"The legislature, VNP and the Michigan Chamber all coming together. What could go wrong?" Anderson chuckled. "This is more like a concept for a game show than a plan for government. How are we going to explain this to our kids? And exactly who thought that keeping legislators in office for two decades was a plan for ‘transparency?’"

The efforts have continuously fallen apart amid poor polling data. Working with Voters Not Politicians, who successfully pushed through a petition drive in 2018 to create a new citizen redistricting commission, gives legislative leaders a popular ally to help make reforms.

VNP Executive Director Nancy WANG said earlier this summer that her members were putting together "good government, pro-democracy reforms" for a potential petition drive in 2020 or 2022. Reforming term limits -- either extending or eliminating them -- was among the ideas on the table (See "VNP 'Actively Looking' At Term Limits For Possible Ballot Drive," 7/12/19).

"Today, she said, Voters Not Politicians is committed to advancing reforms that will make our government more transparent and accountable to the people, including ending the revolving door, term limits, opening the Legislature and governor to FOIA, and ethics reforms all aimed at restoring Michigan voters’ faith in our state and democracy.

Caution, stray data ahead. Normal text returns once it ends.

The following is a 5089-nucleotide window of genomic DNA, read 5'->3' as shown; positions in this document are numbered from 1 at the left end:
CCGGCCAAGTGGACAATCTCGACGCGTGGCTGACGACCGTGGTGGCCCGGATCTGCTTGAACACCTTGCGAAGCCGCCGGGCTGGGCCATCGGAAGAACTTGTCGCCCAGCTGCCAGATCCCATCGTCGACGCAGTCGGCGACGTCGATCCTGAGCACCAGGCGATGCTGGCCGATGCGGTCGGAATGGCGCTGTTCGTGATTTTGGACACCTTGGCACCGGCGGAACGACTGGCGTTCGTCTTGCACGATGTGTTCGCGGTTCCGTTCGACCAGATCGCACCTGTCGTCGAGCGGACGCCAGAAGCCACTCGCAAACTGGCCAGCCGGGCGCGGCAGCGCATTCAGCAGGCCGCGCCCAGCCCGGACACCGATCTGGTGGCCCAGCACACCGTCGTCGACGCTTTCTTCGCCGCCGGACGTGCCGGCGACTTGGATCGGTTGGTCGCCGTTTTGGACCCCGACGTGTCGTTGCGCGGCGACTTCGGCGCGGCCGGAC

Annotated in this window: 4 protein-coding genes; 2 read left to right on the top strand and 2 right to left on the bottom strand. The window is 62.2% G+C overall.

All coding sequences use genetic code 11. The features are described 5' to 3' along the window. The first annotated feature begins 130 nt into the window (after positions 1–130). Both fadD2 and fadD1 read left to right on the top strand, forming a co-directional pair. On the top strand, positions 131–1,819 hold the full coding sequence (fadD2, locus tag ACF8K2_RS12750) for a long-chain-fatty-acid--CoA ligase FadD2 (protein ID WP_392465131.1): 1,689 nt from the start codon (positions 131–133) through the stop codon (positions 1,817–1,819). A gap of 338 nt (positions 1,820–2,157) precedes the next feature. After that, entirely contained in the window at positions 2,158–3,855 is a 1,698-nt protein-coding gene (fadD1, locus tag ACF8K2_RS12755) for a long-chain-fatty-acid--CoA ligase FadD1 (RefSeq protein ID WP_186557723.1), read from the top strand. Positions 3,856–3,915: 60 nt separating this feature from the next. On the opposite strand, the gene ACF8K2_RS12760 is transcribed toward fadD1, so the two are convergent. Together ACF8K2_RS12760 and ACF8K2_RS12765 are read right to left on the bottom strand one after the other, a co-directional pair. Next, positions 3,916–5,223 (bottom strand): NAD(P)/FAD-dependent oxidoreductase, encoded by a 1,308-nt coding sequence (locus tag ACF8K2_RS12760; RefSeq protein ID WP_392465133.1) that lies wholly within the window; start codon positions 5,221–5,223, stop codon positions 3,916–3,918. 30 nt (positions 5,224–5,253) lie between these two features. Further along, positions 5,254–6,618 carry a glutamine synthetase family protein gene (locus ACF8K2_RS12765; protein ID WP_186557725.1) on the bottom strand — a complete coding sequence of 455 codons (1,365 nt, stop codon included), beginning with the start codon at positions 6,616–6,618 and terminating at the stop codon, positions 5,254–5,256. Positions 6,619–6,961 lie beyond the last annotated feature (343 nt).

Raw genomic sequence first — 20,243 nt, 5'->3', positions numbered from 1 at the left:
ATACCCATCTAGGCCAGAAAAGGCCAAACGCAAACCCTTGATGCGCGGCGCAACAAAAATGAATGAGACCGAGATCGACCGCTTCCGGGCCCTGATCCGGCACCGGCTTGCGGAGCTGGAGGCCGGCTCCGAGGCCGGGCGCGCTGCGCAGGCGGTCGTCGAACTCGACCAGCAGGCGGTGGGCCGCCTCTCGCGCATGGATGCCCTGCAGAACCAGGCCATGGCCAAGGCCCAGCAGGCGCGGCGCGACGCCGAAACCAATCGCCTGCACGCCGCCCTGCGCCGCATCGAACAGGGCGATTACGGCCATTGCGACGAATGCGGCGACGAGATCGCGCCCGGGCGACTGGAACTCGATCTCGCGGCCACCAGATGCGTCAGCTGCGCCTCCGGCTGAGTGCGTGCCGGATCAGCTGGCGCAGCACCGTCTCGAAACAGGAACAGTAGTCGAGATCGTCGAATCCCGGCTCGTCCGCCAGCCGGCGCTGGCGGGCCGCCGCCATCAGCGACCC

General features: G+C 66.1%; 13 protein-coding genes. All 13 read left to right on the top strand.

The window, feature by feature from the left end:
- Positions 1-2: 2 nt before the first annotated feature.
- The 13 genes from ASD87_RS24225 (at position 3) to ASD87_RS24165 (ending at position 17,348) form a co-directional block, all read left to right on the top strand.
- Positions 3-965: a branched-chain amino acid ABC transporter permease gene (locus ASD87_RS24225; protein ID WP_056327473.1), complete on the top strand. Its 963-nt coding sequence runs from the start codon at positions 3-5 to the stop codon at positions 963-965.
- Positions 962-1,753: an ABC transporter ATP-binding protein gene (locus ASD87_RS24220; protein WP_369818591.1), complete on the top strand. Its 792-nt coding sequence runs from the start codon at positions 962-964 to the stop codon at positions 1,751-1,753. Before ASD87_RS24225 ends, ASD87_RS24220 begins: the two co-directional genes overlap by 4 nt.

"We have spoken with many groups, including some lawmakers, who could move these reforms forward, and we will consider taking them to the ballot should that be necessary."

Fifteen states have legislative term limits and only Arkansas has terms as restrictive as Michigan's. California's term limits were modified in 2012 to a 12-year cumulative total, in either or both chambers.
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1st hour discussion today, Wednesday 10-23-19;
MIRS News Service

60% Tell State 'We Have Enough To Fix Roads'

Sixty percent of likely Michigan voters say the state has enough in its coffers to fix the roads while 30% agree with Gov. Gretchen WHITMER that a revenue increase is needed, according to a Denno Research poll released today.

The Governor has argued that $2.5 billion in additional annual revenue is needed to move the state's roads into good condition over a period of time.

The voters also were asked what one piece of advice they would give a graduating high school senior. The plurality picked the option that the young person should earn a certificate for a skilled trade. Another 28% said the teenager should go to a community college. Only 23% would urge the graduate to go to a four-year university.

A final 5% said the youngster should immediately enter the workforce with the possibility of going to school later.

On another question, 87% said they would encourage blue-collar jobs while 8% would discourage them.

This same poll, conducted in conjunction with Vanguard Public Affairs and Public Sector Consulting, showed U.S. Sen. Gary PETERS (D-Bloomfield Twp.) and Republican candidate John JAMES at 39.5% to 39.3% in a head-to-head matchup. In their last survey in May, Peters was up by 5 percentage points, 42% to 37%.

The Michigan voters also were asked to gauge how Gov. Gretchen WHITMER is doing on a scale of 1 to 5 with 5 being the best. A total of 26% gave her a 4 or 5. Another 33% gave her a 1 or 2.